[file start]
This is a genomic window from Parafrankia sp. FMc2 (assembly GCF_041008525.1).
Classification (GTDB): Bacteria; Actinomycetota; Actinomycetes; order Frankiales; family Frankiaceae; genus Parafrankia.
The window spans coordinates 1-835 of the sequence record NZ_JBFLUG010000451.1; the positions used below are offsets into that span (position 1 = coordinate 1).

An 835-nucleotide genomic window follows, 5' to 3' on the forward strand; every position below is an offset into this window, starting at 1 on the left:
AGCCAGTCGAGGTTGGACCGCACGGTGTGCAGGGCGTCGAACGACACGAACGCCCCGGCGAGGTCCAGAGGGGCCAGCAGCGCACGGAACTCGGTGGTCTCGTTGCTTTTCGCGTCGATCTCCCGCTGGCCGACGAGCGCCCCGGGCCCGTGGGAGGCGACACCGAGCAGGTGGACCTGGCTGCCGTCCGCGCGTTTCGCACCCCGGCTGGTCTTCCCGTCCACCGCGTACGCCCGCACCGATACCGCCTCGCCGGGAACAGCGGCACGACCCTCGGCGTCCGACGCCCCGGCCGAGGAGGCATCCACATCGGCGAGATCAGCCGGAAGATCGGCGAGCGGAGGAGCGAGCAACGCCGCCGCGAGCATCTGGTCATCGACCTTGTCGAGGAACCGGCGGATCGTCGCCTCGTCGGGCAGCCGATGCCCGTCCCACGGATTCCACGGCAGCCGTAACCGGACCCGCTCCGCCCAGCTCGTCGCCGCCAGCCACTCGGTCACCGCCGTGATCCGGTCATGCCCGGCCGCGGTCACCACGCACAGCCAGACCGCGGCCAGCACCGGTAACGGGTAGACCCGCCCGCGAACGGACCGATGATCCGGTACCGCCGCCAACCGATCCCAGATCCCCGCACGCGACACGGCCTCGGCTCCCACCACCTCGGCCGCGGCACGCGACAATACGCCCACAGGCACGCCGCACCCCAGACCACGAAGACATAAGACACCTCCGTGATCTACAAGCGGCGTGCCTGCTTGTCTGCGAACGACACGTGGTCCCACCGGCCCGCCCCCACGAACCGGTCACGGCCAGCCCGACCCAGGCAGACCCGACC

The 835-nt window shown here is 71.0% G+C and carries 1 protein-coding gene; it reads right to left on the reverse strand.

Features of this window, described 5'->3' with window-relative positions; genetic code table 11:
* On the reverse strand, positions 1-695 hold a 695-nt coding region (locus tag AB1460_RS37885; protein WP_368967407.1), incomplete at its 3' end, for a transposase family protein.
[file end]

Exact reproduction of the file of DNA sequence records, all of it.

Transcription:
This is a genomic window from Parafrankia sp. FMc2 (assembly GCF_041008525.1).
Classification (GTDB): Bacteria; Actinomycetota; Actinomycetes; order Frankiales; family Frankiaceae; genus Parafrankia.
The window spans coordinates 1-835 of the sequence record NZ_JBFLUG010000451.1; the positions used below are offsets into that span (position 1 = coordinate 1).

An 835-nucleotide genomic window follows, 5' to 3' on the forward strand; every position below is an offset into this window, starting at 1 on the left:
AGCCAGTCGAGGTTGGACCGCACGGTGTGCAGGGCGTCGAACGACACGAACGCCCCGGCGAGGTCCAGAGGGGCCAGCAGCGCACGGAACTCGGTGGTCTCGTTGCTTTTCGCGTCGATCTCCCGCTGGCCGACGAGCGCCCCGGGCCCGTGGGAGGCGACACCGAGCAGGTGGACCTGGCTGCCGTCCGCGCGTTTCGCACCCCGGCTGGTCTTCCCGTCCACCGCGTACGCCCGCACCGATACCGCCTCGCCGGGAACAGCGGCACGACCCTCGGCGTCCGACGCCCCGGCCGAGGAGGCATCCACATCGGCGAGATCAGCCGGAAGATCGGCGAGCGGAGGAGCGAGCAACGCCGCCGCGAGCATCTGGTCATCGACCTTGTCGAGGAACCGGCGGATCGTCGCCTCGTCGGGCAGCCGATGCCCGTCCCACGGATTCCACGGCAGCCGTAACCGGACCCGCTCCGCCCAGCTCGTCGCCGCCAGCCACTCGGTCACCGCCGTGATCCGGTCATGCCCGGCCGCGGTCACCACGCACAGCCAGACCGCGGCCAGCACCGGTAACGGGTAGACCCGCCCGCGAACGGACCGATGATCCGGTACCGCCGCCAACCGATCCCAGATCCCCGCACGCGACACGGCCTCGGCTCCCACCACCTCGGCCGCGGCACGCGACAATACGCCCACAGGCACGCCGCACCCCAGACCACGAAGACATAAGACACCTCCGTGATCTACAAGCGGCGTGCCTGCTTGTCTGCGAACGACACGTGGTCCCACCGGCCCGCCCCCACGAACCGGTCACGGCCAGCCCGACCCAGGCAGACCCGACC

The 835-nt window shown here is 71.0% G+C and carries 1 protein-coding gene; it reads right to left on the reverse strand.

Features of this window, described 5'->3' with window-relative positions; genetic code table 11:
* On the reverse strand, positions 1-695 hold a 695-nt coding region (locus tag AB1460_RS37885; protein WP_368967407.1), incomplete at its 3' end, for a transposase family protein.